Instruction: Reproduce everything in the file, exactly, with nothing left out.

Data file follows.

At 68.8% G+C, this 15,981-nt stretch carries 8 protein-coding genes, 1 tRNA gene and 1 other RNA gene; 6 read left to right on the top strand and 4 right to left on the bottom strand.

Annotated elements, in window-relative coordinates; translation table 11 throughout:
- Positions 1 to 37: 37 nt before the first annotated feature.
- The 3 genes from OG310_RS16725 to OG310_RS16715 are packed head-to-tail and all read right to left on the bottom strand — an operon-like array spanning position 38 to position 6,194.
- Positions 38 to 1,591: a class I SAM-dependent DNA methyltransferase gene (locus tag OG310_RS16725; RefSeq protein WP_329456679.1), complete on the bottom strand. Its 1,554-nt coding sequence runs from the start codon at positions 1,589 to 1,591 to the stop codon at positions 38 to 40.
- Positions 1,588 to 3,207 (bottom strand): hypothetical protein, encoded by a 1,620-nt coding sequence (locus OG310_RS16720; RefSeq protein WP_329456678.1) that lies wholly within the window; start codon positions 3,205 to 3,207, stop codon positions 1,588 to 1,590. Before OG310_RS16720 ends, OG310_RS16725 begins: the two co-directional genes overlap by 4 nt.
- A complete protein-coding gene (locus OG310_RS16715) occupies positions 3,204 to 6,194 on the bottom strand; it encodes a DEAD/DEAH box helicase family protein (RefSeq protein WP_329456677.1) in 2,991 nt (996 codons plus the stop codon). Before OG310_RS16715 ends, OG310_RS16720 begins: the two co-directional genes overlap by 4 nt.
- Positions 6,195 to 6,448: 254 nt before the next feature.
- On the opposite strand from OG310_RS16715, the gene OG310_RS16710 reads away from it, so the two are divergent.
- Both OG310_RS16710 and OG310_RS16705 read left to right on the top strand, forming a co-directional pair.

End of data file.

At 68.8% G+C, this 15,981-nt stretch carries 8 protein-coding genes, 1 tRNA gene and 1 other RNA gene; 6 read left to right on the top strand and 4 right to left on the bottom strand.

Annotated elements, in window-relative coordinates; translation table 11 throughout:
- Positions 1 to 37: 37 nt before the first annotated feature.
- The 3 genes from OG310_RS16725 to OG310_RS16715 are packed head-to-tail and all read right to left on the bottom strand — an operon-like array spanning position 38 to position 6,194.
- Positions 38 to 1,591: a class I SAM-dependent DNA methyltransferase gene (locus tag OG310_RS16725; RefSeq protein WP_329456679.1), complete on the bottom strand. Its 1,554-nt coding sequence runs from the start codon at positions 1,589 to 1,591 to the stop codon at positions 38 to 40.
- Positions 1,588 to 3,207 (bottom strand): hypothetical protein, encoded by a 1,620-nt coding sequence (locus OG310_RS16720; RefSeq protein WP_329456678.1) that lies wholly within the window; start codon positions 3,205 to 3,207, stop codon positions 1,588 to 1,590. Before OG310_RS16720 ends, OG310_RS16725 begins: the two co-directional genes overlap by 4 nt.
- A complete protein-coding gene (locus OG310_RS16715) occupies positions 3,204 to 6,194 on the bottom strand; it encodes a DEAD/DEAH box helicase family protein (RefSeq protein WP_329456677.1) in 2,991 nt (996 codons plus the stop codon). Before OG310_RS16715 ends, OG310_RS16720 begins: the two co-directional genes overlap by 4 nt.
- Positions 6,195 to 6,448: 254 nt before the next feature.
- On the opposite strand from OG310_RS16715, the gene OG310_RS16710 reads away from it, so the two are divergent.
- Both OG310_RS16710 and OG310_RS16705 read left to right on the top strand, forming a co-directional pair.